Smashing the Competition
Center Grove Resident Wins Table Tennis State Championship
Writer / Matt Keating
Photographer / Amy Payne
Paul Bhosle, who recently won the Table Tennis State Championship at the Table Tennis Club of Indianapolis, says hard work and perseverance led to his victory.
“I had mixed emotions when I won,” Bhosle says. “I remembered I never thought it could happen a few years back. At the same time, I was excited and calm. I was thankful to God I made it through the Final Match.”
Bhosle, a senior financial consultant with Anthem Inc., loves playing table tennis, a game that has gained a lot of popularity over the last few years.
“It is a sport that can be played regardless of the weather,” Bhosle says. “I lost 15 pounds in four weeks when I started, so it is a great exercise. It is also good for mental health. Lastly, you don’t have to be a certain size or super fit to play table tennis. It can be played by almost everyone.”
Bhosle also believes table tennis relieves stress.
“Honestly, when I’m not playing in a tournament, it really relaxes me,” Bhosle says. “It’s good exercise, and it is a great skill to learn. It kind of feeds itself. The better I get, the more I realize how much I need to improve.”
Bhosle just started playing a few years ago.
“I began this journey in Summer 2016,” he says, “My workplace had just gotten a ping pong table, and they wanted me to play too, so I joined.”
Before that, Bhosle says he was a very decent garage/basement level player.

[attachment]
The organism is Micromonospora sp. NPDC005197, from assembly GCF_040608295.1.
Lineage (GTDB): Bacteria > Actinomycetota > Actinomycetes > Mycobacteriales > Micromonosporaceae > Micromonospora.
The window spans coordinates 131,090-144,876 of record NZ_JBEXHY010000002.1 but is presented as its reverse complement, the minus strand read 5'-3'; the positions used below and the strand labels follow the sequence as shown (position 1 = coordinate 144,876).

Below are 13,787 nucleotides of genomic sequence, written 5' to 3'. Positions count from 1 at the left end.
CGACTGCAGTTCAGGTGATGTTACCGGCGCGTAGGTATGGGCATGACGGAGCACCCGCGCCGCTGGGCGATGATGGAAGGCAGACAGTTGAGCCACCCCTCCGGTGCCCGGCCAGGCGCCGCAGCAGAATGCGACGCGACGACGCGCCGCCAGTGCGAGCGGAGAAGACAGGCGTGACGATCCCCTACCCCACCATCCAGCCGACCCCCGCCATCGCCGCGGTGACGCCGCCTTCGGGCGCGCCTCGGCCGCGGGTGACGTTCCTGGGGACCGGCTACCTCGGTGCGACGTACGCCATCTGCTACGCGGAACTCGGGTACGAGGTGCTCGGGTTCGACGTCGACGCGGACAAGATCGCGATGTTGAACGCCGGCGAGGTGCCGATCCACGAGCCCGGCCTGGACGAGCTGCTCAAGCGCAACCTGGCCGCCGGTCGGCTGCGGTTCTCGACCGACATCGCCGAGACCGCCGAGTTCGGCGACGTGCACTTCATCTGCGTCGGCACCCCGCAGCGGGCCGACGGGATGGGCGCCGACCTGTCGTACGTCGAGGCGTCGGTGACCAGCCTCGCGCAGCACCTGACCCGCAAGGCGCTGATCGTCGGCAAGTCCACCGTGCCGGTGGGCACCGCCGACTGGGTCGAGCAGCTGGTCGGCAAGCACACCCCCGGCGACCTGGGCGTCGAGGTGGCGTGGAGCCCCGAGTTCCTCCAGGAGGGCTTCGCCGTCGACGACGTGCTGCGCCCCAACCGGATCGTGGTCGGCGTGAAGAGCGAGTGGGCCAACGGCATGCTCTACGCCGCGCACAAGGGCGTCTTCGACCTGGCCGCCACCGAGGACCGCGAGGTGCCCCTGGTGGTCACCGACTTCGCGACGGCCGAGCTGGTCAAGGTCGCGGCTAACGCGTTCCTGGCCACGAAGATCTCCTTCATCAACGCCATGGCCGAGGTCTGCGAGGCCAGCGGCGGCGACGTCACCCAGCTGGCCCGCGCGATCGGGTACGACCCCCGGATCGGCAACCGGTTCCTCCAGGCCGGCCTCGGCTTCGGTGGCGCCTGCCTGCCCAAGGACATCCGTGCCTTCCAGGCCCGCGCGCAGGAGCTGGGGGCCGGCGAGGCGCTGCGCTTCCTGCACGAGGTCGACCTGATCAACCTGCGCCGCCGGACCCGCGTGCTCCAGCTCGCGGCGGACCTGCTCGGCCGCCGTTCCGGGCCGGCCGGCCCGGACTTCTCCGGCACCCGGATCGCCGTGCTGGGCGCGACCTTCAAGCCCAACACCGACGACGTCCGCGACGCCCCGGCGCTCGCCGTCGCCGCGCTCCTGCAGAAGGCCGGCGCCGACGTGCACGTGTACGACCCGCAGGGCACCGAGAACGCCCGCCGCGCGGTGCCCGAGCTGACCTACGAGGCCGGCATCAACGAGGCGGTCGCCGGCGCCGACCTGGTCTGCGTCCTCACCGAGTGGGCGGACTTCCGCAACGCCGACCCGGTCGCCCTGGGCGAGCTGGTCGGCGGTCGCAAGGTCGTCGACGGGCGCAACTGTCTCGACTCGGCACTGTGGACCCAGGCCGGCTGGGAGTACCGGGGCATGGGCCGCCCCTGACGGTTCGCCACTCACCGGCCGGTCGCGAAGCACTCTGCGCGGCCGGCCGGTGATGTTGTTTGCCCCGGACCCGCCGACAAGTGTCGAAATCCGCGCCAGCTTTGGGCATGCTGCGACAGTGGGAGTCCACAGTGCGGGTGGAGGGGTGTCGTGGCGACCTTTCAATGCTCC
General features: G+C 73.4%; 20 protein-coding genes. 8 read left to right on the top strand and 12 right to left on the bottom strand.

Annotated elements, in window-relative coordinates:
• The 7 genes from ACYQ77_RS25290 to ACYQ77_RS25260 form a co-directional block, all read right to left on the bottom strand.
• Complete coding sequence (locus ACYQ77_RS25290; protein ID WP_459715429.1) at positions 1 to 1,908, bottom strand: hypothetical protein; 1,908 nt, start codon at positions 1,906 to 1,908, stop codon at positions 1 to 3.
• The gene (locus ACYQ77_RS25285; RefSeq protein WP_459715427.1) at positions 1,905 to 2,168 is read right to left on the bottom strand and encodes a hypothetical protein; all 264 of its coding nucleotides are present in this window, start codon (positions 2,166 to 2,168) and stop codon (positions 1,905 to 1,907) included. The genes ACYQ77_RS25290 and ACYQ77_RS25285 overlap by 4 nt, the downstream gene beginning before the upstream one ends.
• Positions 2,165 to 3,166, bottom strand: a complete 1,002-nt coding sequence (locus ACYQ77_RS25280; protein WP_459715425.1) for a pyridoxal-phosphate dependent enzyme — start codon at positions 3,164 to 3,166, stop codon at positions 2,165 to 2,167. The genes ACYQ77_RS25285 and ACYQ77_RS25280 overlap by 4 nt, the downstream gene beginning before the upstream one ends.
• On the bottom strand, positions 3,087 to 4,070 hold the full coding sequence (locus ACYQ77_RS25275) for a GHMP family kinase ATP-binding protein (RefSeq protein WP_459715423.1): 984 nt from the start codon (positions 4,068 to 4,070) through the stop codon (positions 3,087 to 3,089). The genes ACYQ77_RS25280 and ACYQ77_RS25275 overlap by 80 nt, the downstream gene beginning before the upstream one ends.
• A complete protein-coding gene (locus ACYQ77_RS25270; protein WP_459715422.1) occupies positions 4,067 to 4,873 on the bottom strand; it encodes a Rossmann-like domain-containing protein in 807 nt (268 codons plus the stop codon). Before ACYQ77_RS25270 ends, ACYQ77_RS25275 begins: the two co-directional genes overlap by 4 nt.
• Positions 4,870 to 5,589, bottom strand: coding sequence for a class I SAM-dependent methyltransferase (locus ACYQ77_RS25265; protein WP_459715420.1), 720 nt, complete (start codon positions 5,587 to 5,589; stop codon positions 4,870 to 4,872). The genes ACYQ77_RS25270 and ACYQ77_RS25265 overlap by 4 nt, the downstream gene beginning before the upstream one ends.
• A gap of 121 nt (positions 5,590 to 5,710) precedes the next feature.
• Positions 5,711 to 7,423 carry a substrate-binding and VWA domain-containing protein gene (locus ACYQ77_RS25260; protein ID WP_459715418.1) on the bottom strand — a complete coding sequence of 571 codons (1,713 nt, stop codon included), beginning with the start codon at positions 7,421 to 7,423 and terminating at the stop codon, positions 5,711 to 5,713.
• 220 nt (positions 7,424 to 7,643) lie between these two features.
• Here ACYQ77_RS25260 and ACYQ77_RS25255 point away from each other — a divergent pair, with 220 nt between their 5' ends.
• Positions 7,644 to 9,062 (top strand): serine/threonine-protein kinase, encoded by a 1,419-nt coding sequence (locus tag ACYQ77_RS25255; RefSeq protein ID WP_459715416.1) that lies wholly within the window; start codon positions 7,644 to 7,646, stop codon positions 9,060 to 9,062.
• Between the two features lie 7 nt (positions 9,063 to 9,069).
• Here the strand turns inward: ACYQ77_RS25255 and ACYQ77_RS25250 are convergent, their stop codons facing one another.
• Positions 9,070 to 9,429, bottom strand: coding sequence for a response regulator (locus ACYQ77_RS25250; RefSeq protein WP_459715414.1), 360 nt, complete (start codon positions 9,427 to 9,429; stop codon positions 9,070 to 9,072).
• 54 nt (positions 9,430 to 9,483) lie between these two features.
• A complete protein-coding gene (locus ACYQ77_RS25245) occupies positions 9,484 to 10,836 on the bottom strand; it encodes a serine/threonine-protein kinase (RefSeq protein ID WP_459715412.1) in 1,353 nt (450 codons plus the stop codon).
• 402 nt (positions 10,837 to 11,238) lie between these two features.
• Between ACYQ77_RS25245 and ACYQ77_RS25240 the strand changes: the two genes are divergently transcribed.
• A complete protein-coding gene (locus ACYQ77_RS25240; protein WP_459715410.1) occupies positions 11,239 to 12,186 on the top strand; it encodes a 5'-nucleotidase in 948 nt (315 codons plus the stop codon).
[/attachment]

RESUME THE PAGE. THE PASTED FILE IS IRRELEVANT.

“So, I soon looked up the Table Tennis Club of Indianapolis, which I had been to once over 13 years ago,” Bhosle says. “I went there all confident and got crushed.”
Bhosle didn’t want to go back to the club, but something in him said to return.
“Someone mentioned at that time that Tuesday nights were for beginners,” Bhosle says. “So I went on a Tuesday, and got slammed again! They had a coach there, though, who worked with me. The lowest division in that club, U1150, would easily beat most garage level players (ping pong that is). I was rated around 1080 back then – which is a very good garage level player.”
Bhosle noted that if there is a 200-point difference in players, it is almost impossible to win, unless the upper-rated player has a very bad day.
“In the Fall 2016, they asked me to join the League! I lost 15 pounds in four weeks! It was really intense, and I wanted to quit. You have to be really fit and get into shape to play real Table Tennis.”
So Bhosle started exercising more for joint support and footwork.
“Studies have also shown it is very good for your brain,” he says. “After the League was done, to my surprise, I won a trophy in doubles in first place!”
Bhosle became more motivated, and in 2017, he started winning many awards for either first place within his Division for singles and doubles, and as a team in whole.
“I also practiced in my garage and hired a coach this year,” Bhosle says. “This spring, I decided to play in the State Championship, U1550. I played for four hours total, which includes a division above me, U1650, and lost in the semi-finals. In the 1550 (my division), I played a total of four matches.”
Bhosle says it was extremely challenging.
“Table Tennis is like chess on steroids, and often you have only 1/4 of a second to respond to the spin and speed,” Bhosle says. “There is so much spin on the ball – you have to compensate for it quickly, without giving the opponent much chance to attack. It is mentally exhausting, and typically your mind is tired way before your body catches up.”
Bhosle noted that a match is best of five.
“Each game is 11 points and you have to win by two points,” Bhosle says. “I won the first two games against my opponent from Ft. Wayne. The third game I lost, as I played tentatively. And I sure didn’t want to go to the fifth game.”
Right before the fourth game, Bhosle prayed and asked God for help.
“I asked him for help mentally – meaning even though I don’t win, I want to play my best,” Bhosle says. “Something inside me clicked and I won the fourth game 11-4, even though I was extremely exhausted. By 6:30 p.m., I was dead tired and walked home with a first-place trophy.”